As broadcast on the BBC 's World Service on 15 April, the policy of asylum seeker deterrence is just about moving a problem elsewhere.
By creating a policy whereby asylum seekers and refugees who arrive in UK territory without a visa are sent to Rwanda does nothing to address the global consequences of conflict. It simply moves the problem to a developing nation.
And what of the needs of Rwandans?
"Out of sight, out of mind" strategies have (in Australia's experience) led to astounding abuse and massive national shame.
On Manus and Nauru, we had deaths by medical neglect, suicide by self-immolation, murders by locals who rioted against the incomers, raids, shootings and bashing of detainees. Many people have been permanently broken.
On Good Friday 2017, five years ago to the day, drunk local soldiers (who had lost a sports match) fired on the Manus Refugee compound with guns. There was no reason except that the refugees were foreign and unwelcome.
There were allegations of rape committed by guards and locals. We had machete attacks. Local police used iron bars to bash men to end a 28-day siege.
Little Nauruan babies were born to women with female genital mutilation.
Asylum seekers and refugees have suffered malaria, medical neglect, resignation syndrome and been handed substantial amounts of psychiatric medication given out. They endured filthy hospitals with unused x-ray machines left outside in boxes while cats strolled through filthy wards.
Many detainees had no air con. Mould grew everywhere. They were given shocking meals with betel nuts and teeth spat into them. They had shortages of every kind of help and huge administrative gaps. The delays in refugee status determination increased.
Guards were racist and vulnerable persons experienced slow bureaucracy, reduced family contact, phone bans and isolation chambers. Refugee families suffered. All these people want to do is work.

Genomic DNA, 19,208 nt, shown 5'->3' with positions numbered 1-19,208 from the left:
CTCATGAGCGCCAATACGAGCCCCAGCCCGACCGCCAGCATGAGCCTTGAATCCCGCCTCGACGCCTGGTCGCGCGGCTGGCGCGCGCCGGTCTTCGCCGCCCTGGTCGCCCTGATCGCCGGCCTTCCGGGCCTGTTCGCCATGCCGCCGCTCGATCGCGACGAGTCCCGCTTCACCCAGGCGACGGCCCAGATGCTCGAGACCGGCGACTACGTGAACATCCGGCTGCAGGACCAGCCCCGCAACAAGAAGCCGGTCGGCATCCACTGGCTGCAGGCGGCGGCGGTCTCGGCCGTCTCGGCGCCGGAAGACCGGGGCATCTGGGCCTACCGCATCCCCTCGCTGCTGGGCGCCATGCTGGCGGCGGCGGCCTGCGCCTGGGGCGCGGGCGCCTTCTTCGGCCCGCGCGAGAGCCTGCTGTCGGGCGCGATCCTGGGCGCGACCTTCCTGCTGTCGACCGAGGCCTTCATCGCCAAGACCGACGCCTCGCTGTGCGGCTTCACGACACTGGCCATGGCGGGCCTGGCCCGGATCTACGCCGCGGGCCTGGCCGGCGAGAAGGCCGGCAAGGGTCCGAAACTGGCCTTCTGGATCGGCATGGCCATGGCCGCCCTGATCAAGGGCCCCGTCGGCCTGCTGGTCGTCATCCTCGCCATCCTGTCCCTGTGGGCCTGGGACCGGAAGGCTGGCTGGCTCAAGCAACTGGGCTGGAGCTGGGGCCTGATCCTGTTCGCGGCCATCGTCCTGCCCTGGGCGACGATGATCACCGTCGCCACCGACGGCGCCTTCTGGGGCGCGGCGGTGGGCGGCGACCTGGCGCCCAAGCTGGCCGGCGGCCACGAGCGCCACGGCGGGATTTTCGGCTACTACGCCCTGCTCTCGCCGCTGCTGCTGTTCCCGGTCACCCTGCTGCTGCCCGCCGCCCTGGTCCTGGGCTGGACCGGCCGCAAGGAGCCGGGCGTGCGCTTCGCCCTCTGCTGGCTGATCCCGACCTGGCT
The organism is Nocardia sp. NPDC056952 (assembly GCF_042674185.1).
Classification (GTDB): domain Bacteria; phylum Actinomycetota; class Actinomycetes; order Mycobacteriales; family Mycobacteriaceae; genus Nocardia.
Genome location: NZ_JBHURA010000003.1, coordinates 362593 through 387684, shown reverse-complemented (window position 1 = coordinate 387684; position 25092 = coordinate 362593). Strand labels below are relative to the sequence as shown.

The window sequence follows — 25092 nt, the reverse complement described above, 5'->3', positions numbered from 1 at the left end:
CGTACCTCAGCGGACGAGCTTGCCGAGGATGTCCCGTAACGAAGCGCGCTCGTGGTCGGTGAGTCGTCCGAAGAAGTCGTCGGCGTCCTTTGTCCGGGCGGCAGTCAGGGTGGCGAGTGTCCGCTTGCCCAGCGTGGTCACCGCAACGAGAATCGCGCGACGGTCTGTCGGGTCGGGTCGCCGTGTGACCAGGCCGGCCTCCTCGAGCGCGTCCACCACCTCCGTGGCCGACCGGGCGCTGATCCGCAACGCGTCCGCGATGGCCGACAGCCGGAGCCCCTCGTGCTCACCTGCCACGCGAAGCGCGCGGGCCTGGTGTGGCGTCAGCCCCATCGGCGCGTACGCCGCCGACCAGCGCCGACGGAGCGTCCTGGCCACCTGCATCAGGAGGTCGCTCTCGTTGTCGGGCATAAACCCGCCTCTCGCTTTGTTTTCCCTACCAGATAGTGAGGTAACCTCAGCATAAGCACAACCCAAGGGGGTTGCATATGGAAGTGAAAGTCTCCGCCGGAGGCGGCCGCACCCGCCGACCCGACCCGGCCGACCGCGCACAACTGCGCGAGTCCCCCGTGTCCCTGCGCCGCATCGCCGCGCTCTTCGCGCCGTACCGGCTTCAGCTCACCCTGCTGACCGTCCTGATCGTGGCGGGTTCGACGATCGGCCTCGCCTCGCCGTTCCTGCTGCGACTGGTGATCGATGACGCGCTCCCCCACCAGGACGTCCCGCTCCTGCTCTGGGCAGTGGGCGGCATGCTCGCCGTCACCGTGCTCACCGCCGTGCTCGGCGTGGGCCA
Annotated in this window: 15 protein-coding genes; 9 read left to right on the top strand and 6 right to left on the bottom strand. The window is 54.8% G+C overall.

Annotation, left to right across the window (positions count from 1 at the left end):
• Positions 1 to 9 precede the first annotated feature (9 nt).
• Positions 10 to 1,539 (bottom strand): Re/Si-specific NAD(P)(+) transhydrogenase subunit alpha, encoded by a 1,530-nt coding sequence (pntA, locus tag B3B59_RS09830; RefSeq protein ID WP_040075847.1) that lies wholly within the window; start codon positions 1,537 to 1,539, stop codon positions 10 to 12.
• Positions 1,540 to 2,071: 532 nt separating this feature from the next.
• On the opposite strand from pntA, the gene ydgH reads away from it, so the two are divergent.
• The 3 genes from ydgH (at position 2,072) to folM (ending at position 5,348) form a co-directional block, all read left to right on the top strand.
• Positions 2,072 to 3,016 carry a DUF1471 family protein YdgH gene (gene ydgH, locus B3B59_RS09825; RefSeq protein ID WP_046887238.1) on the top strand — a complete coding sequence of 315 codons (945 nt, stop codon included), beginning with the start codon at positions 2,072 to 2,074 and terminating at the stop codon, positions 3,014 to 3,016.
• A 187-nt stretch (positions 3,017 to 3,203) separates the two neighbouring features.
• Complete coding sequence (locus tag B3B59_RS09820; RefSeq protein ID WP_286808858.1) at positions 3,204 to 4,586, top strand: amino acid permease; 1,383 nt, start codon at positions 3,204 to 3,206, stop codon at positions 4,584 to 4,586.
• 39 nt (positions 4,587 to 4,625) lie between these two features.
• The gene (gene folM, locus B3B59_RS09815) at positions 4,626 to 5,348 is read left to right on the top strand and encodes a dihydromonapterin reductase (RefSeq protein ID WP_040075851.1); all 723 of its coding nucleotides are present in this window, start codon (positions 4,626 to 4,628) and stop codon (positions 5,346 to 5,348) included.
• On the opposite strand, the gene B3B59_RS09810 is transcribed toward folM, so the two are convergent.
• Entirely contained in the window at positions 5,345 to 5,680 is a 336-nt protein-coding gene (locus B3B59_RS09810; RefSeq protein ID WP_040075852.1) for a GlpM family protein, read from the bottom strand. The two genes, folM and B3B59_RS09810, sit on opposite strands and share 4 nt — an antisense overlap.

None of this compelled the refugees return home because the dangers they had fled were too great.
Australia also oversaw the waste of human capital. Talented double degree engineers and doctors with seven languages were thrown on the same scrapheap as teenagers without an education. This was our loss.
All those who made it to Australian shores had dynamism and initiative. We denied ourselves frontline workers during a national labour shortage created by COVID-related border restrictions.
Above all, we took innocent people escaping some of the wars our nation were involved in. We abused them profoundly. We shamed ourselves on a global level. We undermined the 1951 Refugee Convention.
Nothing replaces providing durable solutions at the source of conflict (such as airlifts from Kabul airport which should have occurred in greater numbers last September).
Policies of family reunification and genuine compassion do not involve trafficking your problems to a developing country in return for financial aid. Rwandans deserve untied aid.
The deals and corruption at the heart of these arrangements undermine the sovereignty of emerging nations.
Huge compensation payouts have followed events on Manus and Nauru.
And Britain thinks it clever or compassionate to copy this? Tony Abbott recommends this policy. This is not a man the UK should take advice from.
Rwanda is still a place where human rights violations persist and violence against asylum seekers and refugees is rife.
Jane Salmon is a refugee advocate. You can follow her on Twitter @jsalmonupstream.
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